Copyright ©1997 by The Providence Journal Co.
Used with permission.

Friday, Jaunary 31, 1997

BOB KERR: Ivy Leaguers clash over the right to be offensive

John Stossel, who fills the sensitive-guy slot on ABC's 20/20, once did a story about professional wrestling and questioned its legitimacy. One of the wrestlers took offense and gave him a legitimate broken nose.

It made for great TV. Stossel was down but not out. He pulled himself off the floor and put his own painful signature on the story.

When the story ended and we were brought back to Barbara Walters on the anchor desk, she had that million-dollar "Oh, the horror" look on her face that has underscored so many reports from bloody frontlines.

Stossel's amazing. He showed, with his own mangled cartilage, that professional wrestlers can sometimes act like thugs. Until then, we'd figured they were oboe majors at Juilliard off on a spree.

This week Stossel was wrestling again, this time in a verbal way with Brown students, who provided no surprises in how they treated the strikingly handsome Princeton graduate.

They treated him like a disease.

Stossel was on campus to do a story for 20/20 about a sexual-misconduct case that has sparked continuing debate over how sexual misconduct is defined and handled at Brown.

But he can't take any battle wounds back to the studio on this one. He can't bring Barbara back to full, taut-faced torment.

He can't even do the story.

If ABC has any standards -- and the network has suggested that it does -- then it has to scratch this one on the grounds that its reporter did what a reporter must not do: alter the course of a story by jumping into the middle of it.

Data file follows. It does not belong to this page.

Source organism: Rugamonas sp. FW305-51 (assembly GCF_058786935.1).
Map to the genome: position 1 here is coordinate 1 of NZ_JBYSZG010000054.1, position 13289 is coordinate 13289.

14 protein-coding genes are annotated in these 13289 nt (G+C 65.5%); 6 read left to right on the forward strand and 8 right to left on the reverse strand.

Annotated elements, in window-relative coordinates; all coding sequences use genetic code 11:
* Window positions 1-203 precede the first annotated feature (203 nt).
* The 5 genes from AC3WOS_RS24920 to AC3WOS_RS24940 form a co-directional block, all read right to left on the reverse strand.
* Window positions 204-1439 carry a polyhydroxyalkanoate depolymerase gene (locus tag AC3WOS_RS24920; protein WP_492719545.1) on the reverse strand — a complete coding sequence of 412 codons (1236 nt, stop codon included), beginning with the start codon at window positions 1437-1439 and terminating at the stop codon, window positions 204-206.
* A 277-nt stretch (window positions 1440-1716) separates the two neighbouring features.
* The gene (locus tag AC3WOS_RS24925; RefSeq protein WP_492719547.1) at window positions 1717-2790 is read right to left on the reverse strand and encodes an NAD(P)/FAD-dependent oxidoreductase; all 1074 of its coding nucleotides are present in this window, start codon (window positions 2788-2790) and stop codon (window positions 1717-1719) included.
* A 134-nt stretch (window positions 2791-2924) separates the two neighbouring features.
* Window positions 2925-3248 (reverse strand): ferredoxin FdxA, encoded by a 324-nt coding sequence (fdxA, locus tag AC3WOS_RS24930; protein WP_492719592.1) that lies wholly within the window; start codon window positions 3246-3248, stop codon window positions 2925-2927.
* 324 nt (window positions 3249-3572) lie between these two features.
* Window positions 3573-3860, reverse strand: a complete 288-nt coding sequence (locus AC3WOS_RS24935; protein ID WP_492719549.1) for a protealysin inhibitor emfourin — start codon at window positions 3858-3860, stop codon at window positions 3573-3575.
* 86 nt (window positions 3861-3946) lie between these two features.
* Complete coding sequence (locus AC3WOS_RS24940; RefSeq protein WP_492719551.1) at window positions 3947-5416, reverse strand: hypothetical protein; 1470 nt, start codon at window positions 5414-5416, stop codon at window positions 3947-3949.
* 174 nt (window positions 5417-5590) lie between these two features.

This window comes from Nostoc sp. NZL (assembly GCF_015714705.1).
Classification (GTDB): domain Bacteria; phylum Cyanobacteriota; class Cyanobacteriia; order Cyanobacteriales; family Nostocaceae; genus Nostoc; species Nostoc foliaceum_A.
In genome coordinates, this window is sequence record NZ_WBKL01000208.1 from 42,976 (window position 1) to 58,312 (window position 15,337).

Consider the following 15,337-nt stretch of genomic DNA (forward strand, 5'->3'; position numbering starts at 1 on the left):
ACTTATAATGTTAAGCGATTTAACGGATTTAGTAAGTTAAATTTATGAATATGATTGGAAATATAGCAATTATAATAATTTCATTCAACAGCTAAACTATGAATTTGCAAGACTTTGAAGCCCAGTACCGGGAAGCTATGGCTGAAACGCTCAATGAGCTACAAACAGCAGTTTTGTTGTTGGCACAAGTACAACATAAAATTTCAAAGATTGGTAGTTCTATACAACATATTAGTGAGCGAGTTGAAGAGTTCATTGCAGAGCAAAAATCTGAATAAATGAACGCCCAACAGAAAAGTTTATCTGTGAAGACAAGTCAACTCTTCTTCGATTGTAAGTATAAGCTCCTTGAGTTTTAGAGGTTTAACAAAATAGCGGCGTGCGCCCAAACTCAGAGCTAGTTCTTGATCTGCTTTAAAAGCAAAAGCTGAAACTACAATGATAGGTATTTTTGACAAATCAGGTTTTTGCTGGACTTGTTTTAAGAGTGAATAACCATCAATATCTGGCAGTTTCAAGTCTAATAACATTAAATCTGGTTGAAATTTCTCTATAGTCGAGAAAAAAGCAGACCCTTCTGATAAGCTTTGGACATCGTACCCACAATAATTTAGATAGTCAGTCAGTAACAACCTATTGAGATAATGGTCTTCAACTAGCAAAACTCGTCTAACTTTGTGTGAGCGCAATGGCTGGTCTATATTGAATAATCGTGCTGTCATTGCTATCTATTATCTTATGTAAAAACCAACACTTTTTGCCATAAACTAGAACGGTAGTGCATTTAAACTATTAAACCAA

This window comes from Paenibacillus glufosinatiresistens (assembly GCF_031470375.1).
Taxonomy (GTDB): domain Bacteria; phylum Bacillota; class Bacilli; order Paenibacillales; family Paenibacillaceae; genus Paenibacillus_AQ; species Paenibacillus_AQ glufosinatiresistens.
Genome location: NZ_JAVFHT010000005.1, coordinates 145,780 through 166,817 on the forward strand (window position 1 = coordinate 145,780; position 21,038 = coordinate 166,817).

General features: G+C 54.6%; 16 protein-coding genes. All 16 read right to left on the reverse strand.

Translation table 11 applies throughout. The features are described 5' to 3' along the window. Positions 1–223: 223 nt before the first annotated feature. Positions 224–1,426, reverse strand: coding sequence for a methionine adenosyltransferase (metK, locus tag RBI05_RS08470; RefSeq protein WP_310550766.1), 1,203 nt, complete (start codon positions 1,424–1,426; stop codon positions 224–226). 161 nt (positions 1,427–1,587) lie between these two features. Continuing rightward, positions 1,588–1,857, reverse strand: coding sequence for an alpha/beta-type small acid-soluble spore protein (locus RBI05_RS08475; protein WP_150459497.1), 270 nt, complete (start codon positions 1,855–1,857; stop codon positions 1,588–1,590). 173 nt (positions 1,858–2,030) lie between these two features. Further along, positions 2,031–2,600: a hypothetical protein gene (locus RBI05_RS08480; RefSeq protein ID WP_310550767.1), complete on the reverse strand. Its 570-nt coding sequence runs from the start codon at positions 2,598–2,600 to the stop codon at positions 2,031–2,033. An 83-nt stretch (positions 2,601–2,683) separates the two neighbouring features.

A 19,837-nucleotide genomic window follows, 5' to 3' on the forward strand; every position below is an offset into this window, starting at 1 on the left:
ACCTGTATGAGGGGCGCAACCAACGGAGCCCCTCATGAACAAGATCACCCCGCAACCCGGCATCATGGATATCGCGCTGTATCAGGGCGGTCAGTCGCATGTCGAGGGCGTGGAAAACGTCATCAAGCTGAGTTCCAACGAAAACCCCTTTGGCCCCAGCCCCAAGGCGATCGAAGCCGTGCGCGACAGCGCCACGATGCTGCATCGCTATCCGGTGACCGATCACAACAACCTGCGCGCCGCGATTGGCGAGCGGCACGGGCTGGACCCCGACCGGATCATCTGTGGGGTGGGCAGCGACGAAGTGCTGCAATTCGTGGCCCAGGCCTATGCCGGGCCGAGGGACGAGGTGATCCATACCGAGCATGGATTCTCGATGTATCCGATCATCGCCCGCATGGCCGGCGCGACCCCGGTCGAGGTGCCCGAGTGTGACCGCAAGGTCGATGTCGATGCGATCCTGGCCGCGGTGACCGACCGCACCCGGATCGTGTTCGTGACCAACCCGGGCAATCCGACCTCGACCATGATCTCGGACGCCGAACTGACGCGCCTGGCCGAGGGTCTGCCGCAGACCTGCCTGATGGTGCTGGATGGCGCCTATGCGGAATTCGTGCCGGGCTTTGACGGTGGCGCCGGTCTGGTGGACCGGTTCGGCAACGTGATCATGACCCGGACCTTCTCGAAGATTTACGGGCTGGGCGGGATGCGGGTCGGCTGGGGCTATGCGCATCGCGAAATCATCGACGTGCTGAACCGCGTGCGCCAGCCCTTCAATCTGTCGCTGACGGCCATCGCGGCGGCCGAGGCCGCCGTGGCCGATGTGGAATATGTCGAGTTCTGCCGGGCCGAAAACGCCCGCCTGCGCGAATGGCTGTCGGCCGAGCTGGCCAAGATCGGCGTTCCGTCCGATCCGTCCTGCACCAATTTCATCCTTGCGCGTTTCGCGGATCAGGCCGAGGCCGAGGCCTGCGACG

As reported by D. Morgan McVicar in yesterday's Journal-Bulletin, Stossel, among other things:

This was low rent all the way around. While some of the students chanted, "Rape is not TV hype," they helped turn it into that very thing by providing Stossel with all the angry, heated footage he wanted. While some of the students had the good sense to suggest that everyone leave because the TV crew was enjoying the confrontation too much, few followed the suggestion.

And holding the rally while Stossel and his camera were wandering the campus only heightened the risk that a sensitive issue would get sensationalized. It wouldn't be the first time the camera's lure had overcome good intentions.

And it certainly wouldn't be the first time that a reporter had lost it -- had let his self-importance intrude on a story and make it something it wasn't.

But the story now is not so much what happened Wednesday at Brown as what ABC will do with it. Now that Stossel has blown any claim to being an objective observer, how can the story be shown and have any credibility? It's damaged goods.

Perhaps ABC should just drop all pretense and run a Stossel's Corner segment, complete with a boxing-ring bell to let us know it's coming, and some appropriately pugilistic lead-in to leave no doubt that what follows will be in-your-face.

Tonight on 20/20, Stossel is doing a story on legalized prostitution. He will take viewers inside a bordello.

The challenge to the viewers will be to figure out who the whores are.